December 12, 2014.
A sampling of news media stories involving UC Health:
Hundreds of thousands of women have likely been overtreated for breast tumors as others continue to die. One doctor says it’s time to make a change — Laura Esserman, director of the Carol Franc Buck Breast Care Center at the University of California, San Francisco.
Dr. Patrick Soon-Shiong is turning heads with unconventional ways of treating the deadly disease. UCLA is mentioned.
It started with a sore throat on Thanksgiving and an antibiotic from a friend who wanted to help. Now 19-year-old Yaasmeen Castanada is fighting for her life inside a California hospital’s burn unit, suffering from an allergic reaction that’s so severe she has large open wounds all over her body. Doctors diagnosed Castanada with Stevens-Johnson Syndrome, a rare disease that can be triggered by antibiotics or other medications. Now Castanada, the mother of a 4-month-old, is in critical condition at the University of California, Irvine, burn center. Her prognosis is good, even though the disease has a high mortality rate, according to Dr. Victor Joe, the center’s director.
See additional coverage: ABC Los Angeles (video), New York Daily News, Orange County Register, UPI, USA Today
CellScope, a San Francisco startup, believes that telemedicine’s next frontier is buried under earwax. The company makes a case that slides over the iPhone and transforms it into an otoscope, the device doctors use to peer into patients’ ears. The gadget comes with a lens that enables the smartphone to film quality videos of the ear canal and eardrum. Amy Sheng and her co-founder, Erik Douglas, met in 2009 in a UC Berkeley laboratory run by bioengineering and biophysics professor Daniel Fletcher. Douglas was a postdoctoral student, Sheng a part-time graduate student at the business school. Her full-time job was to manage one of his projects: an attempt to create simple, cell phone-based microscopes that could be used to remotely diagnose malaria and other diseases in developing countries. The project attracted so much outside interest that the pair spun the technology out of UC Berkeley, formed the company in 2010 and joined Rock Health, a San Francisco digital health accelerator.
UC Berkeley chemical engineering professor Jay Keasling has been awarded The Economist’s annual innovation award for bioscience, in recognition of his development of synthetic artemisinin, a derivative of the wormwood plant, used to treat malaria.
When a baby is born, a hospital’s delivery team knows almost immediately if something is wrong – a blue face, a concerning rash, the absence of a healthy screech. For some rural facilities lacking specialized staff and equipment, the question is how to keep the newborn healthy until help from a bigger hospital arrives. At the UC Davis Center for Health and Technology, telehealth experts are determined to deliver virtual care, especially emergency neonatal care, to remote facilities across Northern California. The Pediatric Emergency Assistance to Newborns Using telehealth, or PEANUT program, started this summer and is providing a handful of rural nurseries with access to lifesaving consultations and training via web-based video. The general telehealth program, established at Sacramento’s UC Davis Medical Center in 1996, aims to provide health care over a distance, minimizing cost and travel time for patients in remote areas.
The number of medical student-run free clinics at U.S. medical schools has doubled in the last decade, according to a new study. In 2005, there were about 110 student-run free clinics at 49 medical schools that belonged to the Association of American Medical Colleges (AAMC). This new study found just over 200 such clinics at 86 AAMC-member medical schools. More than half of all medical students are involved in such clinics, Dr. Sunny Smith, of the University of California, San Diego, and colleagues found.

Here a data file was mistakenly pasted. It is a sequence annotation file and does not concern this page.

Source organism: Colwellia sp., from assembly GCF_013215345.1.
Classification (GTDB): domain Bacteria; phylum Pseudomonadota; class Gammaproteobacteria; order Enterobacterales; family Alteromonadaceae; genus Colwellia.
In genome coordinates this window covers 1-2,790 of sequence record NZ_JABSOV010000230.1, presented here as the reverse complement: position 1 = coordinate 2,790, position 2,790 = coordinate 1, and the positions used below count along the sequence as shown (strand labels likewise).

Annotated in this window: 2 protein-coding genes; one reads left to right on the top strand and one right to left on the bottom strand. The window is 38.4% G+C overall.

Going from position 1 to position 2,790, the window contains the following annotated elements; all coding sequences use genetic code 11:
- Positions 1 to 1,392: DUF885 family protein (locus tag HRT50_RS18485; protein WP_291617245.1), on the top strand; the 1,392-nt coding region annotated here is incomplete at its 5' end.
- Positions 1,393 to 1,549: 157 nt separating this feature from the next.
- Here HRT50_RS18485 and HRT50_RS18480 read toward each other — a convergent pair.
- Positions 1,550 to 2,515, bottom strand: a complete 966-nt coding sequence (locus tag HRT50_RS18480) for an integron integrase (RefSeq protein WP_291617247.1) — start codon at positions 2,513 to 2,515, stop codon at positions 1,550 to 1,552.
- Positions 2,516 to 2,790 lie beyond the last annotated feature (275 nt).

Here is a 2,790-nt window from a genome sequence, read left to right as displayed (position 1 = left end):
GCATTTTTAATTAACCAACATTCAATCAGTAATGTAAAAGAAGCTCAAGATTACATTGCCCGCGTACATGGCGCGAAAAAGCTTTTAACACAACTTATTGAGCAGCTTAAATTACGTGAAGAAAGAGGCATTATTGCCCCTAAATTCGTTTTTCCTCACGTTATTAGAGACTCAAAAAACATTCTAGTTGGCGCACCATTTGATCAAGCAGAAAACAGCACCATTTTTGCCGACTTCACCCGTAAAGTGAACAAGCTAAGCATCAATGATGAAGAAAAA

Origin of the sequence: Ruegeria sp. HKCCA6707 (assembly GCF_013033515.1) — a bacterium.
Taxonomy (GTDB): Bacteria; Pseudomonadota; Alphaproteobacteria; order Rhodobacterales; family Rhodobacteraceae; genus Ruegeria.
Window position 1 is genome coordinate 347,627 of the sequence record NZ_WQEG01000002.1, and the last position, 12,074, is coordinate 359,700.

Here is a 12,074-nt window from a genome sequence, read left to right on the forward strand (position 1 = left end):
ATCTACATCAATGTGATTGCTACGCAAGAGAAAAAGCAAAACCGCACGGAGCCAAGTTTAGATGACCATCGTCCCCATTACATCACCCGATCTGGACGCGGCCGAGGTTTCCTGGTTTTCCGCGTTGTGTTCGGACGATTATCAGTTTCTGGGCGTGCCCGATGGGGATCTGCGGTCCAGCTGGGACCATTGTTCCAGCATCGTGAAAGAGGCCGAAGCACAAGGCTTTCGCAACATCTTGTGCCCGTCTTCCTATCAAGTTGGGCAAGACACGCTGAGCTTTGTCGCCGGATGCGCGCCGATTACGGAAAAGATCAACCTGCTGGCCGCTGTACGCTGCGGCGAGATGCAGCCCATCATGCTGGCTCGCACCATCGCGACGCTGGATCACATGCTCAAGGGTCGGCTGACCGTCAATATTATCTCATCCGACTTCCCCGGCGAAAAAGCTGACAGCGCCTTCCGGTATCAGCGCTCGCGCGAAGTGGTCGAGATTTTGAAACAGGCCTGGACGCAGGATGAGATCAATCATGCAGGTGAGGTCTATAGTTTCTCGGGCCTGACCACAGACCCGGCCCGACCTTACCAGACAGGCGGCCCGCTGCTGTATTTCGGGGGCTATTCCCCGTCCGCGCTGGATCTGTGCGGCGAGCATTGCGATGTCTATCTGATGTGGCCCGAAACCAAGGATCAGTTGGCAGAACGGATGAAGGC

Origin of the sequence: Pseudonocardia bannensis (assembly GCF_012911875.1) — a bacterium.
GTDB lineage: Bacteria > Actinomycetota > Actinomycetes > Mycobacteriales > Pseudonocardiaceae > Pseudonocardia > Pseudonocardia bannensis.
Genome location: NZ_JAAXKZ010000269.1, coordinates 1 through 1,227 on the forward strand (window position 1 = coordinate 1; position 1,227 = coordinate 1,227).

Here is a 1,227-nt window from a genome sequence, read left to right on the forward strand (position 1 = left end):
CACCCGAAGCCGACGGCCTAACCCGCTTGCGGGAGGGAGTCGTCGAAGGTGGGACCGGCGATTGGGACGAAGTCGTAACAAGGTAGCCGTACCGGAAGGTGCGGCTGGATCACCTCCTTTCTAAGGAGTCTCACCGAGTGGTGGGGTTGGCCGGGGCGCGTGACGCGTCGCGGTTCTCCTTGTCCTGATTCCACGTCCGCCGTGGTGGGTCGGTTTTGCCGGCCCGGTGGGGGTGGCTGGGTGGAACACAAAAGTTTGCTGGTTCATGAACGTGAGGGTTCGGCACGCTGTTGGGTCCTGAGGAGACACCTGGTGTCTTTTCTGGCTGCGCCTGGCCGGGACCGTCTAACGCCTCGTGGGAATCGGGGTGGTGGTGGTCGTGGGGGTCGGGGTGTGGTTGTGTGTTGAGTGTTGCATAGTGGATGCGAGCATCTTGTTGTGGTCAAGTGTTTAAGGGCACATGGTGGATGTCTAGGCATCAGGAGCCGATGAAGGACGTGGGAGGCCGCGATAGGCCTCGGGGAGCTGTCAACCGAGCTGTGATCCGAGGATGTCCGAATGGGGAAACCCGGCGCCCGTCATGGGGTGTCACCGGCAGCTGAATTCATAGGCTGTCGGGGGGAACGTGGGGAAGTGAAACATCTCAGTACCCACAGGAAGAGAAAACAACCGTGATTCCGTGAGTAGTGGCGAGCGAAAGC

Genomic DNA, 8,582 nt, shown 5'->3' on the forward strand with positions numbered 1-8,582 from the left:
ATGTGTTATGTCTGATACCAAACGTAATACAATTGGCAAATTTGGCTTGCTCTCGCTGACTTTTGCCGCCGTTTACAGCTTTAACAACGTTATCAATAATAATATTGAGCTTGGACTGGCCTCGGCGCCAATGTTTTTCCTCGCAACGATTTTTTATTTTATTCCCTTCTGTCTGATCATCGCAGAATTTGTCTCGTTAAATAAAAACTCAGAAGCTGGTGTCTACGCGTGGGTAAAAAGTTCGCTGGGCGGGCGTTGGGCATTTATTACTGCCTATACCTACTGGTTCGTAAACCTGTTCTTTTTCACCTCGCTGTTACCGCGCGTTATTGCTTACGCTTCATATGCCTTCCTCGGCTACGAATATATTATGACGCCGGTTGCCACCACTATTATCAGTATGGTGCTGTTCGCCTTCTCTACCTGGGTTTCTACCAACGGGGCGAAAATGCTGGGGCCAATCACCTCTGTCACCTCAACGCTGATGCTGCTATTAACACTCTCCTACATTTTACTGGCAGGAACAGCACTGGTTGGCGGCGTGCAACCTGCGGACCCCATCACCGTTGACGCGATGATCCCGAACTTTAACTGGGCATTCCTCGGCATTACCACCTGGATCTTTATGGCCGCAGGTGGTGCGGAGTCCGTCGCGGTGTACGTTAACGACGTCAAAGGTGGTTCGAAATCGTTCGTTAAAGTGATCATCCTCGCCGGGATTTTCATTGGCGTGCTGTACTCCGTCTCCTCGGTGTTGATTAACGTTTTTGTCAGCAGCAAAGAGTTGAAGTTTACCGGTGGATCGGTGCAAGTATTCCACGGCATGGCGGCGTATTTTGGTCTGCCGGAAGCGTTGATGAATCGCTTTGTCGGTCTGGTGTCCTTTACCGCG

The din of excited chatter grew as the crush of UC San Francisco medical students put on their white coats and distributed picket signs saying “black lives matter” Wednesday, instructing one another to tag their Tweets and Instagram photos #WhiteCoats4BlackLives. But at 10 minutes past noon, when the group laid down in unison in front of the medical school’s library on Parnassus Avenue, it was eerily silent. Many students closed their eyes. Some held hands. Passers-by stopped to watch and police officers lingered in the background. More than 100 medical students participated in the “die-in” at UCSF Medical Center, lying down as if dead just outside the doors to the hospital. They joined the wave of protests following the grand jury decisions in Ferguson, Missouri, and New York not to indict white police officers involved in killing unarmed black men. These students were emphasizing how racism affects health care. Similar “die-ins” were held nationwide, including at other UC medical schools.
See additional coverage: Sacramento Bee, Capital Public Radio, Bustle, OCWeekly, Washington Post
One of the biggest humanitarian tragedies in 2014 has been the Ebola epidemic, which to date has infected 17,942 people and killed 6,388. The epidemic continues in West Africa, and there is no doubt it will impact the governments, economies and people of Sierra Leone, Liberia and Guinea for years to come. But while Ebola has affected the U.S. in a much smaller way, the handful of cases that arrived here may also have an enduring impact on the U.S. health care system. Those quoted in this story include Dr. Stuart Cohen, chief of the Division of Infectious Diseases and director of hospital infection control at the UC Davis Health System; Dr. Susan Huang, a professor of medicine at UC Irvine Medical School and the medical director of epidemiology and infection prevention at UC Irvine Health hospital; and UCSF Associate Chief Medical Officer Dr. Adrienne Green.